Efficient and Reliable Data Stream Management (PhD Thesis, finished)

The proliferation of sensor technology, especially in the context of embedded systems, and the progress of ubiquitous computing strongly supports new types of applications that make use of streams of continuously generated sensor data. Applications like telemonitoring in healthcare or roadside traffic management systems urgently require reliable data stream management (DSM) in a failure-prone distributed setting including resource-limited mobile and embedded devices. In this thesis, we present an overview of representative applications in the field of e-health and discuss applied research in the field. Moreover, we introduce a model for distributed DSM. On the basis of this model, we define levels of reliability and describe necessary consistency constraints for distributed DSM. In addition, we formally characterize possible failures that can occur at runtime and reliability levels we guarantee to applications. Finally, this model is also used as basis for an in-depth evaluation of reliability algorithms. In this thesis, we present different passive standby reliability algorithms based on operator checkpointing. In particular our proposed efficient coordinated operator checkpointing (ECOC) algorithm provides lossless and delay-limited reliable data stream management in an very efficient way. ECOC particularly focuses on critical applications, e.g. in healthcare, where the loss of data stream elements can not be tolerated. The ECOC approach considers fine-grained backups at operator level, which allows for the flexible and efficient usage of available resources in a network. Moreover, ECOC is optimized to reduce the overhead of checkpointing and to support complex stream process execution graphs, which include joins, splits and even cycles within data stream flows. The ECOC algorithm has been fully implemented in Java in OSIRIS-SE, our prototype of an information management infrastructure for distributed DSM and thus can even be run on mobile devices. Extensive evaluations within the OSIRIS-SE implementation proof the applicability of our approach and a demo prototype developed within the thesis gives hands-on experience on next generation e-Health applications.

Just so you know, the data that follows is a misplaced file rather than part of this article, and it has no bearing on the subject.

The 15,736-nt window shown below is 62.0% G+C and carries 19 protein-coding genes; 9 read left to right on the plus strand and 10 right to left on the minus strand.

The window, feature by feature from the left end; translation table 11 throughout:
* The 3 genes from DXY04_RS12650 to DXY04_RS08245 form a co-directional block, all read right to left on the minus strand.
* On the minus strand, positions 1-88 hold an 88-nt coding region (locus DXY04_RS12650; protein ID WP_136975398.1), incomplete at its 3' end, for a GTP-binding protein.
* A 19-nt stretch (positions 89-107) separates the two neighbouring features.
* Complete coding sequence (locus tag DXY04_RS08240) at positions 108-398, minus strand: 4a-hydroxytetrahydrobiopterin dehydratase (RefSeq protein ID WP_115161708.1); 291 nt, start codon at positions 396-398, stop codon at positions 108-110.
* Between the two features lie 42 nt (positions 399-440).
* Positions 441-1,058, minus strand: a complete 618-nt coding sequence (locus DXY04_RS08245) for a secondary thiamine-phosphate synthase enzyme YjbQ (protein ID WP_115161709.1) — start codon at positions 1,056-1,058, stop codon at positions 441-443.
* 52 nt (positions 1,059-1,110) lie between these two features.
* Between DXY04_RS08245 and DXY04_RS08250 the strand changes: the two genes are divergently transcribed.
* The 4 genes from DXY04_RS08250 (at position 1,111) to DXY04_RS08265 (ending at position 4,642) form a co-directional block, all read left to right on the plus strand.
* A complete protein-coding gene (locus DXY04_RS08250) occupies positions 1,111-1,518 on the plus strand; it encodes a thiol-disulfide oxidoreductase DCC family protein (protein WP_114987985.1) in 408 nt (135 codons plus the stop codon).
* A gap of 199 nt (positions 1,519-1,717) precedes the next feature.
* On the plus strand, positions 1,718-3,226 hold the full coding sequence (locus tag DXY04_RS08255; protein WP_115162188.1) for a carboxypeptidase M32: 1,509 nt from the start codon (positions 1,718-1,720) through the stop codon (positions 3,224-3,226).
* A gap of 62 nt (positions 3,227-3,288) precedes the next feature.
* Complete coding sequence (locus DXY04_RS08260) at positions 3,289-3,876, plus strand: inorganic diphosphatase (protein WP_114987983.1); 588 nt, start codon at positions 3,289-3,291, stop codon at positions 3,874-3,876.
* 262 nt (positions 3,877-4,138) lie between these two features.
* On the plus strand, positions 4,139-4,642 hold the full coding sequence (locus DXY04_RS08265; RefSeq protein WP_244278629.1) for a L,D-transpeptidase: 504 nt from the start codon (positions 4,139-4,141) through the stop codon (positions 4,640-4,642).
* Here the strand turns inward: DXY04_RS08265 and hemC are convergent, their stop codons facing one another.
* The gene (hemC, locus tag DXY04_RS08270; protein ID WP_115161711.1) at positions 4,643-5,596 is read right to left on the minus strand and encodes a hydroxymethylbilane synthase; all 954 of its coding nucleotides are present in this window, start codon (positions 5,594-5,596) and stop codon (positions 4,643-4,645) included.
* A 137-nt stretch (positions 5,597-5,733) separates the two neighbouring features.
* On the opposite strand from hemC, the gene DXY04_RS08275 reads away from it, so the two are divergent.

Staff

Research Topics